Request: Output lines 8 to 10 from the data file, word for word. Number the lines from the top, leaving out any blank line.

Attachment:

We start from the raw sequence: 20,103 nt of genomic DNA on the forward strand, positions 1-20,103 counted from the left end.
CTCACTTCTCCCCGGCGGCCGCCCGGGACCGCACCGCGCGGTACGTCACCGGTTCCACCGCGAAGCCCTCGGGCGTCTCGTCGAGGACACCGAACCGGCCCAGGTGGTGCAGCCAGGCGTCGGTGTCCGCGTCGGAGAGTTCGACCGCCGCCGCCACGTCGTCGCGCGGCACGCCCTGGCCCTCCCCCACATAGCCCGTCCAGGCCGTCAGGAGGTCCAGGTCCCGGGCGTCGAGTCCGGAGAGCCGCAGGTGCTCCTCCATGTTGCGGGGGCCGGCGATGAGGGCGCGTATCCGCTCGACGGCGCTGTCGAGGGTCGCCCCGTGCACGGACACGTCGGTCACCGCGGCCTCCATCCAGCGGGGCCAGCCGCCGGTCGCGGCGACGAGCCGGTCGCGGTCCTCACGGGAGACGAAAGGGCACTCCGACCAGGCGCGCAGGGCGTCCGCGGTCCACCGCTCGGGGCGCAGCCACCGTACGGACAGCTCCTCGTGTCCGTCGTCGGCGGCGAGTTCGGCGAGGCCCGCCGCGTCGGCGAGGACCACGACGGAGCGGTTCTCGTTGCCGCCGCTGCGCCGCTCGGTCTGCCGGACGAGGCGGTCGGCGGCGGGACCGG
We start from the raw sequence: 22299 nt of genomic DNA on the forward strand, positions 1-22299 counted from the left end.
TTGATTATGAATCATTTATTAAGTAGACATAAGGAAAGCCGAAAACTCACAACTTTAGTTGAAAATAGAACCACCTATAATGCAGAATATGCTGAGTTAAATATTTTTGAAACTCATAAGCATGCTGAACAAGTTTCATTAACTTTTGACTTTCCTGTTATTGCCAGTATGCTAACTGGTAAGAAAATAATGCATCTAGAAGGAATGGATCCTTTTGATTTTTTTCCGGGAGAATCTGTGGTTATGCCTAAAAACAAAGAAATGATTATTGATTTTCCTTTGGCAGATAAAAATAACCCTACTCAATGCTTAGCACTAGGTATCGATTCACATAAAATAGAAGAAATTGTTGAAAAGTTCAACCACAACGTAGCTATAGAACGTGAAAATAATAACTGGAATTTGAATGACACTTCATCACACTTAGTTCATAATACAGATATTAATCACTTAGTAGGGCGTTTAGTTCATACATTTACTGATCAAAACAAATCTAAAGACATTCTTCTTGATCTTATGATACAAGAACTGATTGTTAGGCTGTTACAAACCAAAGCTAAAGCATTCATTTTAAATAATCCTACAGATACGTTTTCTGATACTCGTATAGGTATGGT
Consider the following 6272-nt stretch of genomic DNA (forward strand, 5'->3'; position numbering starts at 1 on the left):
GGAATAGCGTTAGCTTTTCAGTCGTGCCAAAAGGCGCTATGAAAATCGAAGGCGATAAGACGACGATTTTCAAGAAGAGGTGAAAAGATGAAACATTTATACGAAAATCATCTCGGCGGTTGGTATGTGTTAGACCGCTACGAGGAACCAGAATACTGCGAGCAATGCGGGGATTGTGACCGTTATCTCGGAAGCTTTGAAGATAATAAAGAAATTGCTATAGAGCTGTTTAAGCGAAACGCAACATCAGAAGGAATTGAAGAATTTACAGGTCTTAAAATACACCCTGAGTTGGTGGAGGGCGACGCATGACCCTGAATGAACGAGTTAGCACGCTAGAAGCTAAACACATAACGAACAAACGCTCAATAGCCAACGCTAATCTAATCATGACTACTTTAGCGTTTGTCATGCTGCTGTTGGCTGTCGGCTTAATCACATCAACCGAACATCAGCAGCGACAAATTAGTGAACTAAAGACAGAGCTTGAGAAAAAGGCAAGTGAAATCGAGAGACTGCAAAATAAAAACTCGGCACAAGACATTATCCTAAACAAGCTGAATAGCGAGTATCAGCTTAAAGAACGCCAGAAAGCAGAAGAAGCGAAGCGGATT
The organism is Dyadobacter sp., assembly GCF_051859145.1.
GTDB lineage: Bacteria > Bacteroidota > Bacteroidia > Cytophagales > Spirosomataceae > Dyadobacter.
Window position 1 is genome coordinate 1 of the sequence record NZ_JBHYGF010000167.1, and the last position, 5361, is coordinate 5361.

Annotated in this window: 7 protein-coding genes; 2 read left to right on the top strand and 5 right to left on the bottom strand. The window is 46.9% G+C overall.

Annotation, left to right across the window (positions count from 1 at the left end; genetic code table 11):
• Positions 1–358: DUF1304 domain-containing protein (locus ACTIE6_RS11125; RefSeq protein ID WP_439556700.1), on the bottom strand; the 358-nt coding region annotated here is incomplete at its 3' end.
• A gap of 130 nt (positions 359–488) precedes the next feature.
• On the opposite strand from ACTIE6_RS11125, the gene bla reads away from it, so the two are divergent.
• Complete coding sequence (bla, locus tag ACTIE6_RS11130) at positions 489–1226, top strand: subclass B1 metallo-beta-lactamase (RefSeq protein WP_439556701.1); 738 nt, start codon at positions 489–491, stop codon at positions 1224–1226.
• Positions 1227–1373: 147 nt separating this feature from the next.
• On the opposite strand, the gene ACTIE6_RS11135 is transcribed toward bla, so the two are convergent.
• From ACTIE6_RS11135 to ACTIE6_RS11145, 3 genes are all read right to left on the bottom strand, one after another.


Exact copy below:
GTDB lineage: Bacteria > Bacteroidota > Bacteroidia > Cytophagales > Spirosomataceae > Dyadobacter.
Window position 1 is genome coordinate 1 of the sequence record NZ_JBHYGF010000167.1, and the last position, 5361, is coordinate 5361.

Annotated in this window: 7 protein-coding genes; 2 read left to right on the top strand and 5 right to left on the bottom strand. The window is 46.9% G+C overall.